Based on reports coming out about what the NCAA's going to do to Penn State, the widely repeated "unprecedented" portion of the punishment won't exactly refer to the nature of the penalties, but rather how they were arrived at. As Charles Robinson reports, "a 'multiple-year' bowl ban and 'crippling' scholarship losses" are included, but it's NCAA president Mark Emmert's unilateral wielding of sanctions that's the truly ground-breaking element.
Technically, it's not the NCAA that's punishing Penn State. It's the NCAA president. This indeed changes things and will set up some very weird discussions the next time a school gets in trouble.
Typically, NCAA investigations take many months and involve several give-and-take phases in which the school argues its case, is informed of its charges and so forth. By comparison, Miami's NCAA investigation has been going on for months longer than Penn State's has and appears far from over.
In this instance, Emmert's skipping much of the process and using Penn State's own commissioned report by Louis Freeh as all the evidence he needs, Robinson reports. Emmert's granted himself this power by way of the NCAA's constitution and its board of directors, which has signed off on the move.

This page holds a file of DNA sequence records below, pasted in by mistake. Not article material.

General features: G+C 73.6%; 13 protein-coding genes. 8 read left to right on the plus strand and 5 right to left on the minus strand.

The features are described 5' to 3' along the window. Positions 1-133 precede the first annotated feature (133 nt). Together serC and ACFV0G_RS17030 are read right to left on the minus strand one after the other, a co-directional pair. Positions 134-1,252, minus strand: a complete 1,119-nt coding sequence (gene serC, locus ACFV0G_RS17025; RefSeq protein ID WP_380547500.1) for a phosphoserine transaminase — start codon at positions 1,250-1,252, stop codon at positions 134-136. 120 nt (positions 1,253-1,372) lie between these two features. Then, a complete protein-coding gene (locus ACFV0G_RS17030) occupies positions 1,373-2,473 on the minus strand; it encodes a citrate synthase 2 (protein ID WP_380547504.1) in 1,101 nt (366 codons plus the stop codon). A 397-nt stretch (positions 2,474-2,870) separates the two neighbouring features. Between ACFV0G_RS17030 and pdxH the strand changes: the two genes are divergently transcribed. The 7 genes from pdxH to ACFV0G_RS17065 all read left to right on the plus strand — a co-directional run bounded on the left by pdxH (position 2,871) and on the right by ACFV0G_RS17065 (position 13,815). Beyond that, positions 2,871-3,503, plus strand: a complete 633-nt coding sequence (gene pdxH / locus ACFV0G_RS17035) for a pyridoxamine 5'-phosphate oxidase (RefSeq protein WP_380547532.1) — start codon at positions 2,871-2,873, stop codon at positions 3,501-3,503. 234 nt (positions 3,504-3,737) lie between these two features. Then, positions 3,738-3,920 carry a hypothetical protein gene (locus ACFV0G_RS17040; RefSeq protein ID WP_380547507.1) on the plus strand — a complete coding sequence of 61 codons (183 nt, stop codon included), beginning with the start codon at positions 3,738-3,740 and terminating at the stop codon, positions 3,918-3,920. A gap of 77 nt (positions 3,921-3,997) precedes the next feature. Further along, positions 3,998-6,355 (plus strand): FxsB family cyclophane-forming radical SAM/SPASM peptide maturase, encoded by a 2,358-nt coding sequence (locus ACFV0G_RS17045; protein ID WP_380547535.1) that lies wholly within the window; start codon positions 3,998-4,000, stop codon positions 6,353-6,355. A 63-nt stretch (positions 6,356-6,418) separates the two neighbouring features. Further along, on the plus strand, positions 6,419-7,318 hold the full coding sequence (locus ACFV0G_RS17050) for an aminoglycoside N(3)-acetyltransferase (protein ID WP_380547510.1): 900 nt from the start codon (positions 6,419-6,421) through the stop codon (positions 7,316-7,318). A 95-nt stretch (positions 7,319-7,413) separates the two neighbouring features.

If Penn State hadn't chosen to pay for its own investigation into itself, the NCAA would have to do its own detective work here, meaning PSU sped up the process, quite possibly by years. And that report was hardly exhaustive -- it certainly was revealing but wasn't a legal document. Basing the entire thing on a report the school released on its own does not feel rock solid by any means, even considering the conclusion we're meant to take from that report is that all the true bad actors are gone.
Now we have a man consolidating a never-before-seen amount of institutional power for himself in order to punish a school for letting a man have too much power, days after we all laughed at the Big Ten for wanting to do the same. This is going to change things.